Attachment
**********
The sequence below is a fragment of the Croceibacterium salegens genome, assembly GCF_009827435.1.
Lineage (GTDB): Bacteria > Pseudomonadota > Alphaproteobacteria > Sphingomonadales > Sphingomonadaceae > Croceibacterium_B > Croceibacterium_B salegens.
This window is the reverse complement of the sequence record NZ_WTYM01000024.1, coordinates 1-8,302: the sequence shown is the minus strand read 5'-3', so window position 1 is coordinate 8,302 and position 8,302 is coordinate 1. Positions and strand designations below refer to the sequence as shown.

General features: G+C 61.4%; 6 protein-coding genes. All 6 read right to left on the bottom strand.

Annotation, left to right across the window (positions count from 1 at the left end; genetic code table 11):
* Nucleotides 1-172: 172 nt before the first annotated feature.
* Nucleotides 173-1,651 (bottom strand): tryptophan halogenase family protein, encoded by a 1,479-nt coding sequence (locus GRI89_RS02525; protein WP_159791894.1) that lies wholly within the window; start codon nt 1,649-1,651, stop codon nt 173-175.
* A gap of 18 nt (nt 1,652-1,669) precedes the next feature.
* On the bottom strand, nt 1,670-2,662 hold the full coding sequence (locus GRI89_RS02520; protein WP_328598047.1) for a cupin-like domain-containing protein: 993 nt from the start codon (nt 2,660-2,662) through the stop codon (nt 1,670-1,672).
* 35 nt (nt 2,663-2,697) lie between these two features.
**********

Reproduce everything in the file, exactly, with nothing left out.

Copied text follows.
The sequence below is a fragment of the Croceibacterium salegens genome, assembly GCF_009827435.1.
Lineage (GTDB): Bacteria > Pseudomonadota > Alphaproteobacteria > Sphingomonadales > Sphingomonadaceae > Croceibacterium_B > Croceibacterium_B salegens.
This window is the reverse complement of the sequence record NZ_WTYM01000024.1, coordinates 1-8,302: the sequence shown is the minus strand read 5'-3', so window position 1 is coordinate 8,302 and position 8,302 is coordinate 1. Positions and strand designations below refer to the sequence as shown.

General features: G+C 61.4%; 6 protein-coding genes. All 6 read right to left on the bottom strand.

Annotation, left to right across the window (positions count from 1 at the left end; genetic code table 11):
* Nucleotides 1-172: 172 nt before the first annotated feature.
* Nucleotides 173-1,651 (bottom strand): tryptophan halogenase family protein, encoded by a 1,479-nt coding sequence (locus GRI89_RS02525; protein WP_159791894.1) that lies wholly within the window; start codon nt 1,649-1,651, stop codon nt 173-175.
* A gap of 18 nt (nt 1,652-1,669) precedes the next feature.
* On the bottom strand, nt 1,670-2,662 hold the full coding sequence (locus GRI89_RS02520; protein WP_328598047.1) for a cupin-like domain-containing protein: 993 nt from the start codon (nt 2,660-2,662) through the stop codon (nt 1,670-1,672).
* 35 nt (nt 2,663-2,697) lie between these two features.